In the South Bay, some are saying that's not fast enough. While others are saying, it's happening too fast.
READ STORY: California enacts highest statewide minimum wage in US
The argument can be made that $10.30 an hour, which is the minimum wage in Sunnyvale and San Jose doesn't cut it. However, some shop keepers are saying that $15 an hour is to much, too fast.
Small business owner Deborah Olson opposes efforts to get to a $15 minimum wage in just two years. Her family-owned cherry stand, believed to be the last one in the valley where orchards once stood, is already reeling from dealing with a $10.30 wage. "I've already seen a 10 percent increase in my labor from last year, and I know everybody's working harder. I'm hiring less people. They're not getting the hours they used to," she said.
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Sunnyvale and San Jose this month are both considering a $15 wage by 2018, which could put pressure on surrounding cities. Right now, there's a patchwork quilt of wage laws. Mountain View, Palo Alto and Santa Clara are at $11 at this time. San Jose and Sunnyvale are at $10.30 and the remaining cities are at $10.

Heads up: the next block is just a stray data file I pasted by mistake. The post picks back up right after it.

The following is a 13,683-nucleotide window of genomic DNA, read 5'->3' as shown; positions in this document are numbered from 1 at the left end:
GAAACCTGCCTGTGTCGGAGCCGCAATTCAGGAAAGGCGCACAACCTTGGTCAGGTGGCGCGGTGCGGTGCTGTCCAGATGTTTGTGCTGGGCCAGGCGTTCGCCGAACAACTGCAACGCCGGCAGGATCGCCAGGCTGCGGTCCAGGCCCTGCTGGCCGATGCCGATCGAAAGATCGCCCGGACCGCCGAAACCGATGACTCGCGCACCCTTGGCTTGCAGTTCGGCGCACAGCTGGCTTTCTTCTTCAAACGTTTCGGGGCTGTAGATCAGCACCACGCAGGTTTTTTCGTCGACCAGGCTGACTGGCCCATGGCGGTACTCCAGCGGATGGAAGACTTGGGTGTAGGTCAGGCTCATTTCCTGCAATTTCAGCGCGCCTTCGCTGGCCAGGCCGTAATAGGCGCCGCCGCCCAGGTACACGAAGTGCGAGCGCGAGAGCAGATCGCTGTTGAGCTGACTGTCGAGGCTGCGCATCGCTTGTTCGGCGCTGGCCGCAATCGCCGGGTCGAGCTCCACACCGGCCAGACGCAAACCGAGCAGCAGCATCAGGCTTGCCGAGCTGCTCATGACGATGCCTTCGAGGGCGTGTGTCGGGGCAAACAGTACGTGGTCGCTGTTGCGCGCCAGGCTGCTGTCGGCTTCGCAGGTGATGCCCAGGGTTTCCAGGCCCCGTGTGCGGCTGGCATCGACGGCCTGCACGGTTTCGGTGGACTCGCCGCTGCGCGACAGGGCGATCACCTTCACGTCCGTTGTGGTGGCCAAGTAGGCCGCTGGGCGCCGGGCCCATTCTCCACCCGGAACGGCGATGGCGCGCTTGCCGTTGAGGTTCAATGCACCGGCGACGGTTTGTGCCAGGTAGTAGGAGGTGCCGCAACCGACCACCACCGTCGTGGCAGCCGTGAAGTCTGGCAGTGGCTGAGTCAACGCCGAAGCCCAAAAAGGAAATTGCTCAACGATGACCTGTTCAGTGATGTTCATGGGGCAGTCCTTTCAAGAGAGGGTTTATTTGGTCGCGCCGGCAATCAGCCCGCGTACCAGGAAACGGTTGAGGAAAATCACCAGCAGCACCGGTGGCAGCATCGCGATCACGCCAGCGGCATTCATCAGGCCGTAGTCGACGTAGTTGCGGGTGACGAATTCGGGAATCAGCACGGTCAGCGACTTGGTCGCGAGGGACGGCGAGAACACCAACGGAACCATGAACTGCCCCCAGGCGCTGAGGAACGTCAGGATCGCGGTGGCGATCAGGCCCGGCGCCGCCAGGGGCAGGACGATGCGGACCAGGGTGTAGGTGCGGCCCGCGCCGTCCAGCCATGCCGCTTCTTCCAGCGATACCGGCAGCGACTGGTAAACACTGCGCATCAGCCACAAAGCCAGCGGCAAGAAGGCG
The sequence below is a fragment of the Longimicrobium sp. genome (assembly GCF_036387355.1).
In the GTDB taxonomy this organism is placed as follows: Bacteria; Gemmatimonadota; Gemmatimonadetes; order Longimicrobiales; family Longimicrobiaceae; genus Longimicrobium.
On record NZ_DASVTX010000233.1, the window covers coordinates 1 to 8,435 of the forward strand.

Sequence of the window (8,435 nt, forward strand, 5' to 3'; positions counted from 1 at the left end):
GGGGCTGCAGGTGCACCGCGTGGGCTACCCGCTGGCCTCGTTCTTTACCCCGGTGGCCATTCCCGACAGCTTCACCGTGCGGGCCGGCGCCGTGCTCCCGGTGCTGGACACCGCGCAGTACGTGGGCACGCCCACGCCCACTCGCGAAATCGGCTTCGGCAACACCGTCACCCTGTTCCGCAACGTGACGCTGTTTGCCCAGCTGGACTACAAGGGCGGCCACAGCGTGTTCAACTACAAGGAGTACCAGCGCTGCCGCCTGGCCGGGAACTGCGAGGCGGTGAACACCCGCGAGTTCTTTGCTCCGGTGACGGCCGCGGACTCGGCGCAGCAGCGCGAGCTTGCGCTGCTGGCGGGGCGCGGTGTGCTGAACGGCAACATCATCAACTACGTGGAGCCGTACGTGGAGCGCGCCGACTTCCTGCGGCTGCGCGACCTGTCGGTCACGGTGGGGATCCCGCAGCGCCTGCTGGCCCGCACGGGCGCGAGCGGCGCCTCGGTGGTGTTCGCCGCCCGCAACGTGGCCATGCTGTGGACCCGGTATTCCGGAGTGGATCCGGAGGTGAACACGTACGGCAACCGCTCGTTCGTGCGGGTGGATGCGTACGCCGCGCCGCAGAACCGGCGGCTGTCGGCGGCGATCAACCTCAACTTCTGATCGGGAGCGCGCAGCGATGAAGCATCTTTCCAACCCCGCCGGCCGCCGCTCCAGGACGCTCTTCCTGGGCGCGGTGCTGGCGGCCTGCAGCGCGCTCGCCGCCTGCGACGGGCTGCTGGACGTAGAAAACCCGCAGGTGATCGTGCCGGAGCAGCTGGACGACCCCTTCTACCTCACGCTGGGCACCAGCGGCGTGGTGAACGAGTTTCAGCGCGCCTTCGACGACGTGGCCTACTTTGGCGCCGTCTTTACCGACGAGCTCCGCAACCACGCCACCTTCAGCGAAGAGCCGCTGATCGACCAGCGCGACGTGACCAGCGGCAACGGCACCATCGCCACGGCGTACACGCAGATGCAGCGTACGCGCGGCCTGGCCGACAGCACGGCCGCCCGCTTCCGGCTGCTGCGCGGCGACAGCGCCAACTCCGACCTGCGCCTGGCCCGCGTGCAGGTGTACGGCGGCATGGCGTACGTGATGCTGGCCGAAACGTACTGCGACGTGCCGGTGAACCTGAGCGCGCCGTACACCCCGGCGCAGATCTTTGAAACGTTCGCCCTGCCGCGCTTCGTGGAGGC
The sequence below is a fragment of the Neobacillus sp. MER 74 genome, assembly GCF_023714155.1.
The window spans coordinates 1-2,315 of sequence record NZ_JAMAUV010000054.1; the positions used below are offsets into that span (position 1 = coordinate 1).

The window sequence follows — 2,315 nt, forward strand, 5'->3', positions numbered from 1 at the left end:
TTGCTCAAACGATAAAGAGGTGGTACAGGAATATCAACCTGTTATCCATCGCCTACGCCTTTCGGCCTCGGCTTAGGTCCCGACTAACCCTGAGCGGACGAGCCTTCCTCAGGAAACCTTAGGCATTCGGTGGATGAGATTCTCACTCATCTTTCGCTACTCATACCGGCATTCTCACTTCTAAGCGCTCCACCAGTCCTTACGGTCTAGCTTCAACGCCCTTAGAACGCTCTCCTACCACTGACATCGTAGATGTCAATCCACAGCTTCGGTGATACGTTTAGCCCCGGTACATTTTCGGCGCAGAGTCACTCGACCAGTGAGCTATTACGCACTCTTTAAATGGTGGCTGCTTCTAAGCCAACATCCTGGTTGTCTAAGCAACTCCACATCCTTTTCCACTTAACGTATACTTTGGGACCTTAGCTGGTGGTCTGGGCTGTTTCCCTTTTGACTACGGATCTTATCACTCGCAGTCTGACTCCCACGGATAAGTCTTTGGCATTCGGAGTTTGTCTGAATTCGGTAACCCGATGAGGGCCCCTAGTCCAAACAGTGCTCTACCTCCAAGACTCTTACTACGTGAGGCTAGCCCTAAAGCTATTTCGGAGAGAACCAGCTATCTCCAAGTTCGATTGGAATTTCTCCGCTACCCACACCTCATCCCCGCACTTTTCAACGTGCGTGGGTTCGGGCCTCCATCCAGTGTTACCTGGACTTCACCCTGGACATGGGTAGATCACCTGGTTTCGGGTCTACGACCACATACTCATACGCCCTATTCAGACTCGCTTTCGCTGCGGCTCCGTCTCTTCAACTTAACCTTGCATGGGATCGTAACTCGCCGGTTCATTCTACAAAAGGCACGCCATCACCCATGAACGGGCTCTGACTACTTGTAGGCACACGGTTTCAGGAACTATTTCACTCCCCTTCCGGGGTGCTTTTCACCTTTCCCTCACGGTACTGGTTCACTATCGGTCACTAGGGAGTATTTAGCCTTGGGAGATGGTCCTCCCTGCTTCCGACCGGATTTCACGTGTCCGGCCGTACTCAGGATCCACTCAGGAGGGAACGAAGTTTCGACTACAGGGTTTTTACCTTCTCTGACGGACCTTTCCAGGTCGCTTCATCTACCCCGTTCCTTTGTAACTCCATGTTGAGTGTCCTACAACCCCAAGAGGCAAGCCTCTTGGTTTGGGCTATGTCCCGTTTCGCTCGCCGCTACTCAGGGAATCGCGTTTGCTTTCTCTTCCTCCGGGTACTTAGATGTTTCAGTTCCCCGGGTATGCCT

The big increase can be justified, according to San Jose State's professor Scott Myers-Lipton. "We had a 25 percent increase in the minimum wage, but we had an increase of rents of 50 percent in that same time period so, in that kind of situation, the increase to asking for the $15 sooner is obviously I think a powerful argument," he said.
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Adjustments in the wage law are tied to the national cost of living index, which puts workers in the South Bay at a disadvantage. "You see fuel costs going down, but what's not factored in there is the high cost of living for Northern California or the Bay Area," San Jose Director of Equality Assurance Nina Grayson said.
Grayson hopes all 10 South Bay cities will adopt the same wage formula for uniformity.
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